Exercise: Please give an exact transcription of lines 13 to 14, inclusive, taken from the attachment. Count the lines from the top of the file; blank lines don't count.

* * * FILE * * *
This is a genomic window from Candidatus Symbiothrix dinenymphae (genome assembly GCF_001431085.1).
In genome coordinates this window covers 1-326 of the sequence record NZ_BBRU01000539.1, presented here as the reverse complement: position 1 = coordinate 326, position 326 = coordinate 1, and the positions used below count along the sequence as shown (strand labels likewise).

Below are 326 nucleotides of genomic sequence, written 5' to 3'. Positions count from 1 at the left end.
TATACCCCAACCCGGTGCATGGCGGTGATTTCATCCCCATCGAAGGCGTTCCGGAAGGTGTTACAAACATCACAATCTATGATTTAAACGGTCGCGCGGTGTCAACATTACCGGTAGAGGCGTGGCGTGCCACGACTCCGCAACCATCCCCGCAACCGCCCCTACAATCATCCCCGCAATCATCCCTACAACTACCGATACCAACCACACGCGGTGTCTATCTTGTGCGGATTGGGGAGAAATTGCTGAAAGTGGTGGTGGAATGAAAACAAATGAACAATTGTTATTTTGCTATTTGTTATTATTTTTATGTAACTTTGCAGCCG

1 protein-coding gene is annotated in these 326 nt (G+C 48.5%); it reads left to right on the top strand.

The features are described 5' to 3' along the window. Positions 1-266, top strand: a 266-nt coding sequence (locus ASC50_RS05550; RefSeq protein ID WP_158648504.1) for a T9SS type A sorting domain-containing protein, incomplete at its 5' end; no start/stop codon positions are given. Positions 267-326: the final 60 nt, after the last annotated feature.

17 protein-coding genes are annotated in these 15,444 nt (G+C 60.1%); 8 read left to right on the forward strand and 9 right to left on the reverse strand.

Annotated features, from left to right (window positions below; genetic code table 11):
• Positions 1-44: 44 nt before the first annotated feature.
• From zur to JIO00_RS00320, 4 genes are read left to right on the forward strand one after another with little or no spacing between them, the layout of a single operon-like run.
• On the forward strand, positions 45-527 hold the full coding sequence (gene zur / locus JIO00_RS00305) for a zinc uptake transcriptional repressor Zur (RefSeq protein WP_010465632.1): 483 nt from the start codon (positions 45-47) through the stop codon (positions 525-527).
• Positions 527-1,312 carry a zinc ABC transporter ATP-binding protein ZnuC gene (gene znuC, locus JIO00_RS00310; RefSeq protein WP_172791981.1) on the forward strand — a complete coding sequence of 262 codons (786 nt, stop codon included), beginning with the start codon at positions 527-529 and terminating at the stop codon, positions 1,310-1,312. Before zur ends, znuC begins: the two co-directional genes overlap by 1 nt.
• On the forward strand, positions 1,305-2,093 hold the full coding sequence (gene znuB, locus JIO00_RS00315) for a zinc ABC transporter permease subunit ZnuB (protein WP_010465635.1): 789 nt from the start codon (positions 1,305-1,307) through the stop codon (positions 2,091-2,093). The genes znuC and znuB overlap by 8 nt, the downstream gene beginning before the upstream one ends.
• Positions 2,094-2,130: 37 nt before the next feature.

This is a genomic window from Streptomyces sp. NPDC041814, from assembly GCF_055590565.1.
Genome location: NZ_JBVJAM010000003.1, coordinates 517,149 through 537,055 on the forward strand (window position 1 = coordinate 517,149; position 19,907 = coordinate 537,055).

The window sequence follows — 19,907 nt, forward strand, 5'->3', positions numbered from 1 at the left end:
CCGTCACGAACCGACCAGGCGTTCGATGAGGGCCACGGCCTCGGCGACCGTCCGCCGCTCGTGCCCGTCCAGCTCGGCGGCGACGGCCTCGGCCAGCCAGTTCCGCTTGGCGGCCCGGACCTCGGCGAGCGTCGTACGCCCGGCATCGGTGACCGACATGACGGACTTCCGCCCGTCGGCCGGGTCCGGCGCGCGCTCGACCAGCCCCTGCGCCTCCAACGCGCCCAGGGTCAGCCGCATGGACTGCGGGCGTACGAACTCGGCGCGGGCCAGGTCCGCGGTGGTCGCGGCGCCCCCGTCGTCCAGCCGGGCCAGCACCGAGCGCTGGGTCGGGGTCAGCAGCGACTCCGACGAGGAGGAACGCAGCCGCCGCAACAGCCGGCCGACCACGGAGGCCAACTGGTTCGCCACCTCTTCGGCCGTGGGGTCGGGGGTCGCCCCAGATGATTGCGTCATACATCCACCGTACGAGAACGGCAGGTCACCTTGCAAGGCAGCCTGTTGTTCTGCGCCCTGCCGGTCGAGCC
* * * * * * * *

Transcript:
• On the forward strand, positions 1,305-2,093 hold the full coding sequence (gene znuB, locus JIO00_RS00315) for a zinc ABC transporter permease subunit ZnuB (protein WP_010465635.1): 789 nt from the start codon (positions 1,305-1,307) through the stop codon (positions 2,091-2,093). The genes znuC and znuB overlap by 8 nt, the downstream gene beginning before the upstream one ends.
• Positions 2,094-2,130: 37 nt before the next feature.